Hammock History


Dimyati Syam was brought up in Java Indonesia with a passion for sewing.  In 1990 he was sponsored by a garment manufacturer to venture to the neighboring island of Bali to set up a garment company.  After four years of training in the field and relying on his Business Management education, he set up his own factory and retail shop in a growing tourist destination known as the Cultural and Healing Centre of Bali.  In the beginning, Dimy hired four young Javanese orphans who were trying to make a living in the capital city of Denpasar.  He provided education, housing and meals and gave them a percentage of income earned from his slowly increasing customer base. 

Hi businesses reputation for quality workmanship  soon spread by word of mouth to international importers who came to Bali on buying trips.  Four more deserving employees were hired and two more sewing machines were purchased to handle the demands. The salaries paid to his factory workers were based on quantity produced which was better than the standard salaries paid to outside workers in Indonesia.  Health and social benefits were also provided to his staff.  If an employee needed a doctor due to illness or pregnancy, Dimy would take them to the hospital and pay the expenses.  Attendance was encouraged if there was a religious ceremony in the workers’ homes or villages.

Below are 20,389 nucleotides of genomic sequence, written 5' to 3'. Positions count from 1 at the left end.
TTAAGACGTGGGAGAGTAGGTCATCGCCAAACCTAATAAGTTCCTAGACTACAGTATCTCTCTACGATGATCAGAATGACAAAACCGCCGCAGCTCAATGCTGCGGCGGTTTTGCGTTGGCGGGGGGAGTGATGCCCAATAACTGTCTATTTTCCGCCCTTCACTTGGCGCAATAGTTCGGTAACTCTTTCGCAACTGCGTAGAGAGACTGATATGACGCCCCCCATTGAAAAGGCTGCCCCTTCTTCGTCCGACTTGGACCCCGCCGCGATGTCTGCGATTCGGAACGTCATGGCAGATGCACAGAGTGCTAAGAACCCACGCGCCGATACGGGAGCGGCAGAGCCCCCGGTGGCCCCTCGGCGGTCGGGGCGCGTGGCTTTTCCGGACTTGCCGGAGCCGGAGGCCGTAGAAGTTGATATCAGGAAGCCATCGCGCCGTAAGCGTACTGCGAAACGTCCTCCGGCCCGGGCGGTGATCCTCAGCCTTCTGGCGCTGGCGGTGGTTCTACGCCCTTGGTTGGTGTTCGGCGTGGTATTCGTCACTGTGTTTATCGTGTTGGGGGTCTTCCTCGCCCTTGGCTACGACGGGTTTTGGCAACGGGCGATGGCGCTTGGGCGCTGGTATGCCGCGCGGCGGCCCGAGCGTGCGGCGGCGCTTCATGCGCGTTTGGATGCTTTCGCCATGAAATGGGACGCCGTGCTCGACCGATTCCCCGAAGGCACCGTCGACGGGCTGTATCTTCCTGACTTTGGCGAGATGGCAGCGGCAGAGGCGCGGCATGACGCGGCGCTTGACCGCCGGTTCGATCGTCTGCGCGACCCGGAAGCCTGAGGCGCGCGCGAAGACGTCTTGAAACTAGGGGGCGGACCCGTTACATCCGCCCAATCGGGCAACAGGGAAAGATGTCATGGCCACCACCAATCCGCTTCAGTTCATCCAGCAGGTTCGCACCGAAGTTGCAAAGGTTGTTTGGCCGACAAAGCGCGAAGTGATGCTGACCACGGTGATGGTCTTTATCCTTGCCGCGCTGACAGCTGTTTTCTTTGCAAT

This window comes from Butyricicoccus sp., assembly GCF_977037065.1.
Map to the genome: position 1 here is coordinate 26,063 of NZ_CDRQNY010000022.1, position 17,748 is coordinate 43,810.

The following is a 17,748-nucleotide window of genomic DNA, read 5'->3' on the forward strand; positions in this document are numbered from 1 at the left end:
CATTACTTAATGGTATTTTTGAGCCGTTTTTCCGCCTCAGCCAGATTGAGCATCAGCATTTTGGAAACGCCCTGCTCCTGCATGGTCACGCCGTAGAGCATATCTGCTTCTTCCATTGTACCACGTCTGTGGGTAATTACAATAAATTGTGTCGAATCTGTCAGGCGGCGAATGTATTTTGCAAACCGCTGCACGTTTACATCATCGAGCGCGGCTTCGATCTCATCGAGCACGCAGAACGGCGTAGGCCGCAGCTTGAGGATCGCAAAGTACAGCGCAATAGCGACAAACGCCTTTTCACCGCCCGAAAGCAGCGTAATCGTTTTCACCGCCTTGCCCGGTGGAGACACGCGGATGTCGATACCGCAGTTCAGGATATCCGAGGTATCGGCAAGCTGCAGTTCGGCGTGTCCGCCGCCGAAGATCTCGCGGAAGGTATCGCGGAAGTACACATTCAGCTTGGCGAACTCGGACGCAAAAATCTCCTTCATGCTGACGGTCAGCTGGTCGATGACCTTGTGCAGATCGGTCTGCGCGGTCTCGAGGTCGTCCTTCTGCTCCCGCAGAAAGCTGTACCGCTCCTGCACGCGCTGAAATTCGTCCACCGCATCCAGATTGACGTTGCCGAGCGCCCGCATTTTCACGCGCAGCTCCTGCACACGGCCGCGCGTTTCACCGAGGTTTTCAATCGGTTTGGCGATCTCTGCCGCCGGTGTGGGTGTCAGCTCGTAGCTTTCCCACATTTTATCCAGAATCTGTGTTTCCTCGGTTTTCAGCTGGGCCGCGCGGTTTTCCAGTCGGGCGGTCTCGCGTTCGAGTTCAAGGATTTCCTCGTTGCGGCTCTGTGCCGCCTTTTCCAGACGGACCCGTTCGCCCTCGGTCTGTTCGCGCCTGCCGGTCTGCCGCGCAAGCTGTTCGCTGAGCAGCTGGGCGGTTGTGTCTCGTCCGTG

Then in 2002 the “Bali Bomb” hit this paradise island. “The attack was the deadliest act of terrorism in the history of Indonesia killing 202 people (including 88 Australians and 38 Indonesian citizens”. (Wikipedia)  The island which relies on tourism for approximately 79% of it’s total income was devastated.  After major cleansing ceremonies, establishing a memorial for the lost lives and paying respect to those who left loved ones behind, the people began restoring Bali’s image… only to be hit again in 2005 by the second bomb.  As a Hindu community believing in Karma, the people looked upon these attacks as signs from the Heavens.  They were to better protect the tourist and not steer from spiritual obligations towards material gain and greed.  Approximately three years ago, tourism finally reached the same volume as before the bombs in this small village. 

Many small businesses run by local individuals like Dimy are still suffering from the effects of the bomb.  Unfortunately, one aspect of Bali’s recovery is the increasing costs of rent and materials.  Because Dimyati is a man who cares for people and has great determination, he has remained faithful to his employees by maintaining room, board and salary.  

Currently he is hoping to increase his client base and factory production in order to acquire sufficient income to cover the growing overhead expenses and provide his employees with a more stable salary base.  It is my belief that good things come to good people.

Dimy, your dreams will come true.